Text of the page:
Gallup released its latest State of the American Manager Report this week.* The renowned research and consulting company did its homework. The report is based on four decades of research and a study of 2.5 million manager-led teams in 195 countries. These folks analyzed the engagement of 27 million employees. So I tend to believe the results. And they are not pretty.
Although as the Turnaround Authority, I do get more consulting assignments related to the failings of managers as pointed out in this report. But that doesn’t make me happy about the state of management in our country.
Today I’ll share the most important findings of the report, and in future blogs, will delve deeper into some of these findings.
- Manager talent is rare, and organizations have a hard time finding it
Wow. Research showed that the majority of managers are not suited to their role; 82 percent don’t have the high talent required. That talent naturally exists in just 1 in 10 people, but two in 10 can be trained to be successful managers.
The study listed five talents of great managers. They motivate their employees, make unbiased decisions for the good of the team and the company, create a culture of accountability, build trusting relationships and assert themselves to overcome obstacles.
- Talent is the most powerful predictor of performance
If you hire a talented manager, you can expect a 48 percent increase in profitability. That’s huge.
These managers are more engaged, function as brand ambassadors for the company and focus more on employees’ strengths than weaknesses.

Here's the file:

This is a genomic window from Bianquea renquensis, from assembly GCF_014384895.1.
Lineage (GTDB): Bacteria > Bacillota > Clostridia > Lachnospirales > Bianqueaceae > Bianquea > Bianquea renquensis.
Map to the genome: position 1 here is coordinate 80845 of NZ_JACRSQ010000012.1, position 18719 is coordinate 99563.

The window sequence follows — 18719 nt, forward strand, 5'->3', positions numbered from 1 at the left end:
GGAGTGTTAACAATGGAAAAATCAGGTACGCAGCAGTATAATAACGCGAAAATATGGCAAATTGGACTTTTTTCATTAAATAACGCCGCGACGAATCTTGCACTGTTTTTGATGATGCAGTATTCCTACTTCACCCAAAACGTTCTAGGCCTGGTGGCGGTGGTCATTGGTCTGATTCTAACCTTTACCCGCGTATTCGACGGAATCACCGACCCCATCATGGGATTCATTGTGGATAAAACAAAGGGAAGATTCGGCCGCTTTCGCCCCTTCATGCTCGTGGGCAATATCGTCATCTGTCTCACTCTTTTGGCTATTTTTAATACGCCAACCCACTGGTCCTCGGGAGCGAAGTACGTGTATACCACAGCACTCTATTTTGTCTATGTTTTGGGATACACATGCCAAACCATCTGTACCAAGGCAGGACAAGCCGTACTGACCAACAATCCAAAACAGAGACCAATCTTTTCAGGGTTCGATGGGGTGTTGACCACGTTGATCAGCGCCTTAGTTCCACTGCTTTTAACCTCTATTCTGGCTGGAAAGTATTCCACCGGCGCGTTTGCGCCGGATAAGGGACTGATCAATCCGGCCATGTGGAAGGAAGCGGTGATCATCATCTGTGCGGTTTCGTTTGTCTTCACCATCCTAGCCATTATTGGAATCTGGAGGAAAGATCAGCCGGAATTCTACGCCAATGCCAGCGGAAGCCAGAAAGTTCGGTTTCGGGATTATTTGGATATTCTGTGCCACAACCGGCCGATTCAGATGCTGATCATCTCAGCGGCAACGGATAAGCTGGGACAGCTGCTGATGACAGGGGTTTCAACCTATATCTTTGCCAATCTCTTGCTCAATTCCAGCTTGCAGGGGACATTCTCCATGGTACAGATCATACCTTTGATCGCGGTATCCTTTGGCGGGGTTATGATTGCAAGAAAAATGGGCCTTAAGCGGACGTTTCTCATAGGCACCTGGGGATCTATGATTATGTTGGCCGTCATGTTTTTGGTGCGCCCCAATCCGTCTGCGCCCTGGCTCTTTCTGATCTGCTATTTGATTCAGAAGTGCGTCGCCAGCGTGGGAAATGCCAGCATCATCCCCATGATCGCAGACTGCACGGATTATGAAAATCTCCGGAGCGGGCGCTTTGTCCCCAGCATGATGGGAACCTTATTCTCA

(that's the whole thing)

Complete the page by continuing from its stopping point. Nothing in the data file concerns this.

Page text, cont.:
- Managers have the greatest impact on engagement
I don’t know how research companies figure out such things, but Gallup research found that managers who are not engaged in their jobs or who are actively disengaged, cost the U.S. economy $319 billion to $398 billion annually. Or roughly the GNP of our entire country in 1953.
And the percentages of managers who are not engaged are high: 51 percent are not engaged, 14 percent are actively disengaged for a total of 65 percent.
Equally disturbing is the finding that at some point in their career, one in two employees have left their job to get away from their manager.
• Female managers have an engagement advantage
It’s true guys, according to Gallup. Female managers are more likely to be engaged than male managers, at 41 percent versus 35.
For the highest percentage of engaged employees, look for females working for a female manager. They will have a 35 percent engagement rate. Male employees working for male managers had the lowest rate, at just 25 percent.
- Specific behaviors can help managers increase employee engagement
I suppose this is a glimmer of good news. At this point in reviewing the report, I felt I needed it.
Two-thirds of employees who strongly agree that their manager helps them set work priorities and goals are engaged. And more than half of employees who strongly agree that their manager is open and approachable are engaged.
I do agree that managers can adapt certain behaviors that can engage employees in their companies. For tips of keeping your employees engaged, see my previous column, “Top Tips for Keeping Employees Engaged.”
Stay tuned in the coming weeks as I talk more about what the findings of the report are and what you can do about it in your company.
* Click here to download a PDF of the report.